Following the idea that the role of the church is to simply love God and neighbor, Cooper’s ministry, Coop’s Soups, has proven to be an unprecedented successful work-in-progress.
Cooper, who is a licensed local pastor, briefly explained its evolution.
“Coop’s Soups started with a ladle and a dream,” she said. “Just kidding, it actually started with loneliness.
“I noticed my interactions with others often felt rushed, shallow, and performative. I began to ask the question, ‘How could I slow down and build relationships of depth and honesty,’ beginning with inviting folks over once a week for soup and bread.
“Those first folks make up the original group of what is now Soup Church, and the soup we ate then is now Coop’s Soups. Coop’s Soups is soup to share as an awesome way to make friends and fight off loneliness. The soup’s profits support Soup Church,” she continued.
“Soup Church is church that looks more like a dinner with friends than a formal Sunday morning service,” Cooper said. “Some of the folks from Soup Church assist in making Coop’s Soups soups. For us, the practices of preparing and sharing food are encounters with God’s grace. In becoming present to the food in front of us and the people in front of us as we grow in deeper intimacy with God’s love.”
Nimble enough to pivot
Much of what the cohort has learned comes from the monthly executive coaching sessions with Ministry Incubators. They teach participants a variety of skills that enable them to define and refine their ministry and to be nimble and pivot as new opportunities and challenges arose.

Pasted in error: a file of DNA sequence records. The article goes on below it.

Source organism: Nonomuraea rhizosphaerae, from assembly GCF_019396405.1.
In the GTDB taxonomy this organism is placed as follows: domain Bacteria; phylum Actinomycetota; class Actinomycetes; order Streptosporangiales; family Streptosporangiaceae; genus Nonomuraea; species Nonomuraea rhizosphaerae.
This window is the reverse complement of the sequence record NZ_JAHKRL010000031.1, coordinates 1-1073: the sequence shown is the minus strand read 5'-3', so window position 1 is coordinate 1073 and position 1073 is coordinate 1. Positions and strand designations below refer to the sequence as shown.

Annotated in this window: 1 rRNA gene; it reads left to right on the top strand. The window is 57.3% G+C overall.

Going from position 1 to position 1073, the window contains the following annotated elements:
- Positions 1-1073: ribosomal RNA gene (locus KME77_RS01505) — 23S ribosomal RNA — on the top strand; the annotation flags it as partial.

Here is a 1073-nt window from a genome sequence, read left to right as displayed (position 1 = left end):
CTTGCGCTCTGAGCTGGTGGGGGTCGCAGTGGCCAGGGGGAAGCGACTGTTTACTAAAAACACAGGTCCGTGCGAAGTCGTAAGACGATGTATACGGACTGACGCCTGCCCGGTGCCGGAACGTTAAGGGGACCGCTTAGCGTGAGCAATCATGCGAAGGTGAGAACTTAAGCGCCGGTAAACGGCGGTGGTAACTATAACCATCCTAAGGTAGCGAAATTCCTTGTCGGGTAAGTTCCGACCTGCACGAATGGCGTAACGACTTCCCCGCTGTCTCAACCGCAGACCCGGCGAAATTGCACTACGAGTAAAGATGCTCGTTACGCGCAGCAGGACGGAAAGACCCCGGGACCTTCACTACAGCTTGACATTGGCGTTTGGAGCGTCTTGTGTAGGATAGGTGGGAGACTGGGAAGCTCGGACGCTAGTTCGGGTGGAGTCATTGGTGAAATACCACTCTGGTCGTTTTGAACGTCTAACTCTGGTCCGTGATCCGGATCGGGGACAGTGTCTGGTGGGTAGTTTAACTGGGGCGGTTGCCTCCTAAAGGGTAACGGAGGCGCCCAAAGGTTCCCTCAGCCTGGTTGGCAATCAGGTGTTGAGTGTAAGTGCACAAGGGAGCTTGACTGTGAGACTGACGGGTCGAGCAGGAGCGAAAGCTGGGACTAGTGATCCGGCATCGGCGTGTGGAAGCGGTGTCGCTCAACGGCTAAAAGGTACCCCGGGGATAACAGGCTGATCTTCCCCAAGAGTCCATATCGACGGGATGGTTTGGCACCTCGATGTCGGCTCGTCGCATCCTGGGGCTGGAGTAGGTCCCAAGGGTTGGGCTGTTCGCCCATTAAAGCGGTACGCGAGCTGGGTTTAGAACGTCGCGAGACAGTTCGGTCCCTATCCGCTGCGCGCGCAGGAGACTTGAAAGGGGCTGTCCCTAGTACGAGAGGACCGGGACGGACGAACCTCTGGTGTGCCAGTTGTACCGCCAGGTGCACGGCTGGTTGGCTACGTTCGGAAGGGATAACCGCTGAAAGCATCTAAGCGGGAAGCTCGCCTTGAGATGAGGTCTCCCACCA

The Rev. Kenda Creasy Dean, another consultant for BWC innovation initiatives, notes that 90 percent of first-time entrepreneurial ventures fail; but 80 percent of second-time ventures succeed. However, 90 percent of first-time entrepreneurs don’t try again.
The willingness of the cohort to fail and start again — to pivot — has been critical.
For Jenkins, the grace to discover God’s promptings and put them into action is possible because of the support of the cohort, she said. “Nobody ever said it’s not okay to be lost.” Harry had to completely redefine the ministry at Reisterstown, but in doing so found partners around the church that will enhance their ministry as it moves forward.
“In my ministry, pivoting is a step of faith,” Cooper said. “By pivoting, I claim I do not have the answer, and that the answer is a myth, a mirage, a valueless token when journeying with the long view. Dead ends consume my spirit when I resist pivoting. Instead, pivoting invites me to take a light grip and dance in accordance with the Spirit of Christ who leads me.”
Creating the church of our future
For Trey Wince of Ministry Incubators, who led many of the cohort sessions, missional entrepreneurship and the possibilities that faith mixed with imagination often “provide a snapshot of what ministry looks like in the future.”
After a year of monthly meetings, the cohort now meets online every three months. The BWC also invites other’s bold visions and innovative ideas for ministry to participate. For more information, contact Cheryl Cook at .
“Too often in church, people get too busy or too focused to take time to imagine,” Hopkins said. “With imagination comes creativity, risk, experimentation, and an opportunity to explore how current realities can better align with the Kingdom of God.”
Ultimately, said Christie Latona, the BWC’s director of Connectional Ministries, “It’s not what you produce, it’s who you are. … We want to create a space for imagining and dreaming with God.”